When I asked him what The Echo was like in that era, he said it went through an interesting phase while he was the managing editor in 1969. John Wheeler, a student reporter and columnist (whose colorful journey as “Cadillac Dave” was recently chronicled in The Pulse) remains a friend of Griscom and wrote a column for The Echo at that time that wasn’t afraid to use off-color language.
“It was showing you could use four letter words, including the f-word, just because you could do it,” Griscom said. “Rather than having any real rationale, it was sort of just, ‘We’re going to test that boundary.’”
Personally, Griscom said he questioned that. He said he didn’t see it as a free-speech issue but rather, “All it was, was to say, ‘We can do this, and we challenge you the administration to say we can’t.’ In my mind, it was really a question for us as students and the people involved with newspapers to ask ourselves: What are we trying to do, why are we doing this and what is our purpose?”
When I asked him about the paper’s direct influence within the community or on campus at the time, Griscom said that even though they covered what was going on, he was uncertain that The Echo shaped reactions or opinions. He attributed that fact to the inexperience of the staff and their struggle to put the times in context.
“I’m not sure we all knew how to do it,” he said. “Keep in mind that we were a group of students who, with few exceptions, were unpaid who got involved with this newspaper. It was ours to run, and we did it as we went.
“The Echo and the university today has an opportunity to say, ‘If you really want to know about what is going on in our community and how it’s impacting students there is only one place to find it,’” Griscom said.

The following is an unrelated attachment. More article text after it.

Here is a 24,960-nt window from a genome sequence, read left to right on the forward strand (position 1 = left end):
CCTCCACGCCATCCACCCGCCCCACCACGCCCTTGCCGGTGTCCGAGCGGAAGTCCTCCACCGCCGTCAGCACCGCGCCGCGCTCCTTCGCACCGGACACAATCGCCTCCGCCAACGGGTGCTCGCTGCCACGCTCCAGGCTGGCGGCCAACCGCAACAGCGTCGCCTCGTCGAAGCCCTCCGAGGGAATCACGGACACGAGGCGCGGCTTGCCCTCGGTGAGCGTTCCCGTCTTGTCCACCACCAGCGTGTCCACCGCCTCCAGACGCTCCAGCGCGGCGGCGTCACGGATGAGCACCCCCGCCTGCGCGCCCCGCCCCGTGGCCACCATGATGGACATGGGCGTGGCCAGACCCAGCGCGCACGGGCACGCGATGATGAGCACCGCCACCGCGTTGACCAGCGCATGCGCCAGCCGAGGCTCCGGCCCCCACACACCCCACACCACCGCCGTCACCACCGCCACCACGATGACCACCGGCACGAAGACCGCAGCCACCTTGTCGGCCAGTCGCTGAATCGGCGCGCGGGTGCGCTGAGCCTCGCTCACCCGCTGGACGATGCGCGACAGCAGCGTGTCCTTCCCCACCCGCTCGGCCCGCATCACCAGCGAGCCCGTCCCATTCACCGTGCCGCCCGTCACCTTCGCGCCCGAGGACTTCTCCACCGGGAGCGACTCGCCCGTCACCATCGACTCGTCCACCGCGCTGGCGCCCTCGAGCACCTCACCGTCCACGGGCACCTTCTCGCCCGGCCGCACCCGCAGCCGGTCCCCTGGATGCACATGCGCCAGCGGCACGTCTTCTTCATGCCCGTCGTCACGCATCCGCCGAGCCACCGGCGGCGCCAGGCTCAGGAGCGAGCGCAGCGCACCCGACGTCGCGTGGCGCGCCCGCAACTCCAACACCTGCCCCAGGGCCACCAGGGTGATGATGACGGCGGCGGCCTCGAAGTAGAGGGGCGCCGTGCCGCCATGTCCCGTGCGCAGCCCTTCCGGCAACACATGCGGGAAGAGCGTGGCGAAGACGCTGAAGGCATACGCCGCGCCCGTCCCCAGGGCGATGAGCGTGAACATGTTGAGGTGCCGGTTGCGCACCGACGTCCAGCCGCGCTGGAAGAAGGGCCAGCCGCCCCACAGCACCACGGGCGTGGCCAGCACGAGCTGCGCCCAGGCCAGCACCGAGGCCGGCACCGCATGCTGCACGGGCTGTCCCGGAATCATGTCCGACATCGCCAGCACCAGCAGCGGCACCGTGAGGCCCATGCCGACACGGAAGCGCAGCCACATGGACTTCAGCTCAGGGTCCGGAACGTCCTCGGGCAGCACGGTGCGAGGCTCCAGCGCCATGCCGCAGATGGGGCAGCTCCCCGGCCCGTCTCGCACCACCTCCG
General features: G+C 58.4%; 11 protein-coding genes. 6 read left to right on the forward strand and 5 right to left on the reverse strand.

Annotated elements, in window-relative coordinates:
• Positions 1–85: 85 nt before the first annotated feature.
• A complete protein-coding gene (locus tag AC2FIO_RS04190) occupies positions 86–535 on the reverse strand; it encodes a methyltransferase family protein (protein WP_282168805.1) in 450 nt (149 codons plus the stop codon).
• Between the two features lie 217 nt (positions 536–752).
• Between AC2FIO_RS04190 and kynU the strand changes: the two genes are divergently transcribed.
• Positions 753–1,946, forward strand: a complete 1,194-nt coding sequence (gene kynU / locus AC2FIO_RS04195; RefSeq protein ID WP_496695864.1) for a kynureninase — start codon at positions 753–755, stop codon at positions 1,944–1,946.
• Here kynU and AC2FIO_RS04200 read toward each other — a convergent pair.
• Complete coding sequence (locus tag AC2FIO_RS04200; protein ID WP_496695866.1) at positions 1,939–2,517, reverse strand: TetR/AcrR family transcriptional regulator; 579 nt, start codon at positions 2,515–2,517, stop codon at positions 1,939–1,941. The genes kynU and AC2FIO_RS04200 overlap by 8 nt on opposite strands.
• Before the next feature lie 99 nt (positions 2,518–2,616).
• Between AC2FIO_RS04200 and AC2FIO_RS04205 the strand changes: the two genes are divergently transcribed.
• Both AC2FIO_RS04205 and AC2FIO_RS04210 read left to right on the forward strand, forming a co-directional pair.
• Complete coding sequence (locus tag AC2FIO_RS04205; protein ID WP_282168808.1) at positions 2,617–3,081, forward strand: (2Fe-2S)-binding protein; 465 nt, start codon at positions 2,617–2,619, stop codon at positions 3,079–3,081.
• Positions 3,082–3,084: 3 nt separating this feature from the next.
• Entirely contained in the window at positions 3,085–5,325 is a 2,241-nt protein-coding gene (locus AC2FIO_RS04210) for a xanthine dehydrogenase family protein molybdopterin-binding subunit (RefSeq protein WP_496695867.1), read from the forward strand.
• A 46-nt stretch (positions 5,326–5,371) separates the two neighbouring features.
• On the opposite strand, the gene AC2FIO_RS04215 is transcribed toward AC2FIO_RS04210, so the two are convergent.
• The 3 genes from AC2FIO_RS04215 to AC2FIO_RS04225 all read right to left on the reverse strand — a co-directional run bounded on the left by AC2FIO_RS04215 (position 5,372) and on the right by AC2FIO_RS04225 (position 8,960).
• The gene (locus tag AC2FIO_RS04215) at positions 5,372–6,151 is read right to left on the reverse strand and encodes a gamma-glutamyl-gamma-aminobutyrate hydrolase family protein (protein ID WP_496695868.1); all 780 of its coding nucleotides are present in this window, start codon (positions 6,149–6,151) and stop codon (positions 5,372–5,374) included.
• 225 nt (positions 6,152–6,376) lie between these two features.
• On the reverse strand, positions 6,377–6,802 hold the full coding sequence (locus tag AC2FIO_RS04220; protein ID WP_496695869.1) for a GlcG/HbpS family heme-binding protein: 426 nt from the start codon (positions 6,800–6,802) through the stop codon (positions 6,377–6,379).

A different perspective comes from the closed-knit community of Collegedale, home to Southern Adventist University, just 30 minutes from downtown Chattanooga but miles apart from the atmosphere at UTC.
Jaime Jacobson, with advice from journalism professor and faculty advisor Andy Nash, edits The Southern Accent, the student-run newspaper and the largest publication on campus with 2,500 copies distributed every week.
“It’s got the atmosphere that it’s our home,” said Jacobson of the university, who described the relationship between the administration and the newspaper as a “parent-child” relationship.
Supported and funded by the university, Jacobson said that being a Christian-based campus there is oversight of the paper’s content and even the topics it covers.
Jacobson is in her third year on the staff at The Southern Accent and in her first year as editor. She was previously managing editor.
“I wouldn’t say they [the administration] tell us what we can and cannot print,” she said. “It’s more suggestions and requests in the form of how it’s reported. There are times that certain things are left out, but we make those [final] decisions in the office.”
Jacobson said she and her staff have to tread softly because fear of offending anyone and because it is such a small community, but also to reflect the the Christian campus in the “proper light.”
“I want to say ‘monitor,’ not ‘control’ specifically, because they do give us free reign and it is student-run and that is a big deal,” Jacobson said, adding that the administration does trust and respect the student journalists—but that relationship can get a very touchy at times, she added.
Advisor Nash said most stories follow the routine of events and profiles. But sometimes, he said, breaking news and opinion pieces require a more thorough review.